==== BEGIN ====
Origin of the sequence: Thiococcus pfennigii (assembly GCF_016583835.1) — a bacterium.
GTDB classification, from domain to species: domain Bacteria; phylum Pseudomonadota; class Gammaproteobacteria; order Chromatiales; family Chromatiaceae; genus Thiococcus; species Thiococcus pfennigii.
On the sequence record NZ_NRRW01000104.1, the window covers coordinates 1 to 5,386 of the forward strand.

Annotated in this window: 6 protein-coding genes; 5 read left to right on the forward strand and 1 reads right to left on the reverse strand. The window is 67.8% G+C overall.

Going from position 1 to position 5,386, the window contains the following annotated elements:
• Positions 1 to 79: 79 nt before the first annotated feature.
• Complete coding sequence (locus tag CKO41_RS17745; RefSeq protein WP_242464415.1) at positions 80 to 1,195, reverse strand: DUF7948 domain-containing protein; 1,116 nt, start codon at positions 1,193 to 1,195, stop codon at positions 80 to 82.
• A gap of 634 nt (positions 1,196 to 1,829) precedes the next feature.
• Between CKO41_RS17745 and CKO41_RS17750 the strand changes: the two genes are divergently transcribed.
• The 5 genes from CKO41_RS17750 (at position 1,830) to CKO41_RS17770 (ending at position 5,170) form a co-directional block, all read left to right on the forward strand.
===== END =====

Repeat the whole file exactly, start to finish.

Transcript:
Origin of the sequence: Thiococcus pfennigii (assembly GCF_016583835.1) — a bacterium.
GTDB classification, from domain to species: domain Bacteria; phylum Pseudomonadota; class Gammaproteobacteria; order Chromatiales; family Chromatiaceae; genus Thiococcus; species Thiococcus pfennigii.
On the sequence record NZ_NRRW01000104.1, the window covers coordinates 1 to 5,386 of the forward strand.

Annotated in this window: 6 protein-coding genes; 5 read left to right on the forward strand and 1 reads right to left on the reverse strand. The window is 67.8% G+C overall.

Going from position 1 to position 5,386, the window contains the following annotated elements:
• Positions 1 to 79: 79 nt before the first annotated feature.
• Complete coding sequence (locus tag CKO41_RS17745; RefSeq protein WP_242464415.1) at positions 80 to 1,195, reverse strand: DUF7948 domain-containing protein; 1,116 nt, start codon at positions 1,193 to 1,195, stop codon at positions 80 to 82.
• A gap of 634 nt (positions 1,196 to 1,829) precedes the next feature.
• Between CKO41_RS17745 and CKO41_RS17750 the strand changes: the two genes are divergently transcribed.
• The 5 genes from CKO41_RS17750 (at position 1,830) to CKO41_RS17770 (ending at position 5,170) form a co-directional block, all read left to right on the forward strand.